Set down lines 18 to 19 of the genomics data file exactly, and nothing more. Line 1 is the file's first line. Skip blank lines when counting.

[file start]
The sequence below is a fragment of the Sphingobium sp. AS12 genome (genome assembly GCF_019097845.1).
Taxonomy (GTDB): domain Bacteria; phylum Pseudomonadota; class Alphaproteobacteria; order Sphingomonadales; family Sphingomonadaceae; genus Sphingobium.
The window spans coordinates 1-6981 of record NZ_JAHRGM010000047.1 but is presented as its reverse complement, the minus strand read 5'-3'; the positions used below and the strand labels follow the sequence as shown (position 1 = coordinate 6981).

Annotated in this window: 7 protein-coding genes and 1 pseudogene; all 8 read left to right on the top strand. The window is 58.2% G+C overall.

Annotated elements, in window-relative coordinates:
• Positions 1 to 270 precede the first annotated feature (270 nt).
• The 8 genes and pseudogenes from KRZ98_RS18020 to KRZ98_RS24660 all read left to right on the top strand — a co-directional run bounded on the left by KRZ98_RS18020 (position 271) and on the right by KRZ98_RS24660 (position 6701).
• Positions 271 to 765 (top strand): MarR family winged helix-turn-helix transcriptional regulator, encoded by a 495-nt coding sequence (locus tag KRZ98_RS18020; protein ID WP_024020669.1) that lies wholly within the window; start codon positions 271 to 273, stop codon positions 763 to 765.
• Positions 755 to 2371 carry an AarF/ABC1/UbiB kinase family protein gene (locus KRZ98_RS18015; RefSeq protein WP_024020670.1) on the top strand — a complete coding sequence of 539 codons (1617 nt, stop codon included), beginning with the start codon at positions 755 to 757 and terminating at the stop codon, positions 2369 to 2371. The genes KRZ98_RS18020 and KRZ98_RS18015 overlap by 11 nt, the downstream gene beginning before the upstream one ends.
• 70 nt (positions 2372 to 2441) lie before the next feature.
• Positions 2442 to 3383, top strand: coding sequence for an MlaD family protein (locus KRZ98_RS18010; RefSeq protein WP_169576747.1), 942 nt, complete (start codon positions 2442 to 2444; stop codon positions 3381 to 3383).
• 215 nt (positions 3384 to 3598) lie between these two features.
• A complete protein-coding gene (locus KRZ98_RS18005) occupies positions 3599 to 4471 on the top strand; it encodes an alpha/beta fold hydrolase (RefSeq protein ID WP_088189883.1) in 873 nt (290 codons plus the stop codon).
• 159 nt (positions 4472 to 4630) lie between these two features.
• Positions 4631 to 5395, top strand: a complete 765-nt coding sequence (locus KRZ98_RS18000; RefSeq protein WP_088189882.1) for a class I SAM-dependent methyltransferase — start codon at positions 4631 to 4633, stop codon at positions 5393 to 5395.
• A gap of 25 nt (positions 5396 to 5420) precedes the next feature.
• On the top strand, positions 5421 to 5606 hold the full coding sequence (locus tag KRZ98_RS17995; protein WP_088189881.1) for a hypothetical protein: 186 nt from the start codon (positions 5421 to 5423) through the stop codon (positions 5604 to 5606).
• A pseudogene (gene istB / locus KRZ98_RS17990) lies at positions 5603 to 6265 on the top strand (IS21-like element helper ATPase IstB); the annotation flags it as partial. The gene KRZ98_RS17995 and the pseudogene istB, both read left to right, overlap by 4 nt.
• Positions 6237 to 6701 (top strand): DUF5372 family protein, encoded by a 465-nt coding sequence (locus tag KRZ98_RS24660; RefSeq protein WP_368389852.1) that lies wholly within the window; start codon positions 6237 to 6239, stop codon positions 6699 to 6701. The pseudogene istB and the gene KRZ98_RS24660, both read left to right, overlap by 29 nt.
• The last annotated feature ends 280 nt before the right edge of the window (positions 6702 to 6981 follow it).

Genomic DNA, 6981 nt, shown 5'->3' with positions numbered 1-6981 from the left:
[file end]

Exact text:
• A pseudogene (gene istB / locus KRZ98_RS17990) lies at positions 5603 to 6265 on the top strand (IS21-like element helper ATPase IstB); the annotation flags it as partial. The gene KRZ98_RS17995 and the pseudogene istB, both read left to right, overlap by 4 nt.
• Positions 6237 to 6701 (top strand): DUF5372 family protein, encoded by a 465-nt coding sequence (locus tag KRZ98_RS24660; RefSeq protein WP_368389852.1) that lies wholly within the window; start codon positions 6237 to 6239, stop codon positions 6699 to 6701. The pseudogene istB and the gene KRZ98_RS24660, both read left to right, overlap by 29 nt.